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Harrison Avenue is a significant street in South Lake Tahoe, California. It runs parallel to the lakeshore and has a rich history closely tied to the development and growth of the area. Here's an overview of the Harrison Avenue history in South Lake Tahoe:

  • Early Settlement: The South Lake Tahoe region was initially inhabited by the Washoe Native American tribe. In the mid-19th century, European-American settlers started arriving in the area. Harrison Avenue emerged as a result of the development of a wagon road to connect the growing settlements.
  • Logging and Timber Industry: In the late 1800s, the timber industry played a crucial role in the development of South Lake Tahoe. Logging camps and sawmills were established near Harrison Avenue, and the street served as a transportation route for timber products.
  • Tourism and Resorts: The scenic beauty of South Lake Tahoe and the completion of the Lake Tahoe Railway in 1901 led to the growth of tourism. Resorts, hotels, and casinos began to appear along Harrison Avenue, attracting visitors from all over. This marked the transformation of the area into a popular vacation destination.
  • Prohibition Era: During the Prohibition era in the 1920s, South Lake Tahoe became a hub for illegal alcohol activities. Speakeasies and secret bars, often referred to as "blind pigs" or "blind tigers," sprang up along Harrison Avenue and contributed to the local economy.
  • Ski Industry and Winter Sports: With the development of ski resorts and the growth of winter sports in the mid-20th century, South Lake Tahoe experienced another wave of tourism. Ski facilities like Heavenly Mountain Resort and Sierra-at-Tahoe attracted skiers and snow enthusiasts to the region, further enhancing the importance of Harrison Avenue as a commercial center.
  • Modern Developments: Over the years, Harrison Avenue has undergone various changes and witnessed commercial growth. It is home to a wide range of businesses, including shops, restaurants, hotels, and entertainment venues. The street continues to be a bustling hub for locals and visitors alike.

Harrison Avenue remains an integral part of South Lake Tahoe's history and serves as a testament to the area's transformation from a logging and timber region to a vibrant tourist destination.

Historical Facts

  • Development and Naming: Harrison Avenue was initially developed in the late 19th century as a result of the expanding settlements around South Lake Tahoe. The street was named after Benjamin Harrison, the 23rd President of the United States, who served from 1889 to 1893.
  • Role in the Logging Industry: Harrison Avenue played a significant role in the early timber and logging industry of South Lake Tahoe. It provided a transportation route for logs and timber products as they were transported from the surrounding forests to sawmills and shipping points.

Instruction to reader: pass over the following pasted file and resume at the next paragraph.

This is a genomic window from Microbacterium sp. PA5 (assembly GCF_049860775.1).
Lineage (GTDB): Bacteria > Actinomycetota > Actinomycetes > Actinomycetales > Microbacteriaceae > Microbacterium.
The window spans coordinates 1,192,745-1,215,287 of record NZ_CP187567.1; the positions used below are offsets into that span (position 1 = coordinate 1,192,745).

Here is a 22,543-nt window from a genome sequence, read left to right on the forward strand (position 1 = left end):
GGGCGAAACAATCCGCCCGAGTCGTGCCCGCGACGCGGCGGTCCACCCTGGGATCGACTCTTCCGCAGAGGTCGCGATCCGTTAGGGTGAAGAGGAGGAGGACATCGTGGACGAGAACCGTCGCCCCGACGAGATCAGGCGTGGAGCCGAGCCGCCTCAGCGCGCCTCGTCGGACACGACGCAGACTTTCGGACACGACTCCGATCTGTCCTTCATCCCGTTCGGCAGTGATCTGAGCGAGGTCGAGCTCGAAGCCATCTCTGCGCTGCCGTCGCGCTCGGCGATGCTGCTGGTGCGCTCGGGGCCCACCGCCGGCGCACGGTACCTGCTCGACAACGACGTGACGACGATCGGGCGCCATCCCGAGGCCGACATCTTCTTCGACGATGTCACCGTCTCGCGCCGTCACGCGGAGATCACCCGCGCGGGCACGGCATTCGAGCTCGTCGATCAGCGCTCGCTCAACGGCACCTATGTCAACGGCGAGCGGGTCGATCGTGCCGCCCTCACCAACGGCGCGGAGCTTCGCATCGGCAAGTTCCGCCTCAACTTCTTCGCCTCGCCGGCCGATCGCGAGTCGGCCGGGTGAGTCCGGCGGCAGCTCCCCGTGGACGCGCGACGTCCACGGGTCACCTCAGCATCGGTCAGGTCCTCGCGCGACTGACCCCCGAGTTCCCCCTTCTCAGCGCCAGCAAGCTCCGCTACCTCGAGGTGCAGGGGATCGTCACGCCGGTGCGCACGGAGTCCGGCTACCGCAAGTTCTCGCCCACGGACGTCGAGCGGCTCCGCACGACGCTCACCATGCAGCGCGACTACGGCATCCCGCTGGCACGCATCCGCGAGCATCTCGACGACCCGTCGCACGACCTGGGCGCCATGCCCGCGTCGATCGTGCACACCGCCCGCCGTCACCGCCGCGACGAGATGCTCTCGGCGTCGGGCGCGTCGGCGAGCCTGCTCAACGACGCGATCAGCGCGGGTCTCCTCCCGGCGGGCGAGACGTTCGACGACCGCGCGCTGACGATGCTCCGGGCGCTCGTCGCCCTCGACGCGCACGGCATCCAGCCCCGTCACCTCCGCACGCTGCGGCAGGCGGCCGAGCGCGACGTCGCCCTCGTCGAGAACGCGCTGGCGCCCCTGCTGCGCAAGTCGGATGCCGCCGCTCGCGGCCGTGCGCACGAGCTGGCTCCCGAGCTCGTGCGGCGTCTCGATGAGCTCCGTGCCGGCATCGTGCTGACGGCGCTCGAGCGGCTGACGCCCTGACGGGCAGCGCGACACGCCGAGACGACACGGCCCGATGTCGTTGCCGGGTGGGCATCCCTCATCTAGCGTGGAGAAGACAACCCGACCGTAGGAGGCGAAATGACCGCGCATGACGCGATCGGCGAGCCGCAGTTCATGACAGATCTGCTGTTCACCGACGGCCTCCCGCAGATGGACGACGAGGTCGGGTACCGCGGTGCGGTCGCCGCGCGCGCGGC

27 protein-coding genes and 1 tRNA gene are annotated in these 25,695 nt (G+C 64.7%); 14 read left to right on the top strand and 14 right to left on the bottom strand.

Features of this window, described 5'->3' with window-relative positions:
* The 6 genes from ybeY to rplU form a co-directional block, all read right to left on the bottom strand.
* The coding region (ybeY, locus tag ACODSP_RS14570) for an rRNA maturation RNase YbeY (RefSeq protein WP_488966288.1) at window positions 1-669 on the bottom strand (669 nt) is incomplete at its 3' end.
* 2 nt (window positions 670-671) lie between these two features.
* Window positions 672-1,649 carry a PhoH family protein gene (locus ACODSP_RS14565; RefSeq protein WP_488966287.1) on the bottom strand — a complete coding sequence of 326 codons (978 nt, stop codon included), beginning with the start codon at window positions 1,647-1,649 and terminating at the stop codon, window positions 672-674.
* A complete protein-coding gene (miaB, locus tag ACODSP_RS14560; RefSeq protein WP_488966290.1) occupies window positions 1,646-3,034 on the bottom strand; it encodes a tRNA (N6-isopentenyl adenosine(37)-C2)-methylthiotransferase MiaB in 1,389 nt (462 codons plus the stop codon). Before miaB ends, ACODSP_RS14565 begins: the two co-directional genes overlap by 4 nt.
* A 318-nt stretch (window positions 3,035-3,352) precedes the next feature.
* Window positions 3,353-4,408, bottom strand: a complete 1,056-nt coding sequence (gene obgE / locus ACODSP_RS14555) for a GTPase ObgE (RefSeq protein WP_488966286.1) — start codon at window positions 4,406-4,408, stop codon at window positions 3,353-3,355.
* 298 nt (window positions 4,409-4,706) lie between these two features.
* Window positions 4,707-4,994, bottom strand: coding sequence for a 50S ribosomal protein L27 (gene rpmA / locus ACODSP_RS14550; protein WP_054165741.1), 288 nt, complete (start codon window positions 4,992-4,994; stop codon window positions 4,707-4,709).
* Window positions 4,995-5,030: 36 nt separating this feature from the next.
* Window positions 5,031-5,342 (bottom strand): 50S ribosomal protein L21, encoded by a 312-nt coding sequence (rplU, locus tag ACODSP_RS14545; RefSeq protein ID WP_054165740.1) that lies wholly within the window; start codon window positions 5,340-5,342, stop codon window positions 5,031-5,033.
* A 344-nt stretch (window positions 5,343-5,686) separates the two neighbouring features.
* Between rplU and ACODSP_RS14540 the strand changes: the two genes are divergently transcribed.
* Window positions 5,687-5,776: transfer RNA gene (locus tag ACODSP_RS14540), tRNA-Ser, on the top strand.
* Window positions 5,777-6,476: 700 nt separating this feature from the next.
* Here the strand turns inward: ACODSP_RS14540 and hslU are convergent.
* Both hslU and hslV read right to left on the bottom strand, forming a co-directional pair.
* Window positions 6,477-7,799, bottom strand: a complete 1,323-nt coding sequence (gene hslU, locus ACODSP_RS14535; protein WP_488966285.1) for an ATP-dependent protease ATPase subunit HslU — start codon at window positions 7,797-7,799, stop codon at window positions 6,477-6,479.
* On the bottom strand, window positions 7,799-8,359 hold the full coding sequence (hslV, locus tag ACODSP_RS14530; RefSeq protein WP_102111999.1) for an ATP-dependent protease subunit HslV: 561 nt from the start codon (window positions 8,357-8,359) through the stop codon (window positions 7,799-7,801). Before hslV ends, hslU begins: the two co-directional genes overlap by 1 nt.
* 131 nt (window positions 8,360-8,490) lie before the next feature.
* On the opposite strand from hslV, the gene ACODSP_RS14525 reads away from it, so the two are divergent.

• The Original Commercial Hub: Harrison Avenue emerged as the primary commercial hub of South Lake Tahoe in the early 20th century. Shops, general stores, and other businesses were established along the street to cater to the needs of the growing population and the influx of tourists.
  • Notable Historic Buildings: Several historic buildings still stand along Harrison Avenue, offering glimpses into the area's past. The Tahoe Daily Tribune building, constructed in 1949, served as the primary newspaper office for the region. The building features a distinctive clock tower and is a prominent landmark on the street.
  • Winter Sports and Tourism: With the rise of winter sports and the development of ski resorts, Harrison Avenue became a focal point for tourism in South Lake Tahoe. The street featured hotels, motels, and restaurants that catered to visitors, especially those interested in skiing at nearby resorts like Heavenly Mountain Resort.
  • The Original "Casino Row": During the mid-20th century, Harrison Avenue was known as "Casino Row" due to the presence of several small-scale casinos and gambling establishments. These venues offered entertainment and gaming options for tourists and locals alike.
  • Festivals and Parades: Harrison Avenue has been the site of various festivals and parades throughout its history. Events like the "Valhalla Renaissance Faire" and the "Valhalla Arts and Music Festival" have attracted visitors to the area, contributing to the cultural vibrancy of the street.

These historical facts highlight the evolution of Harrison Avenue from its early days as a logging route to its transformation into a bustling commercial center and tourist destination in South Lake Tahoe.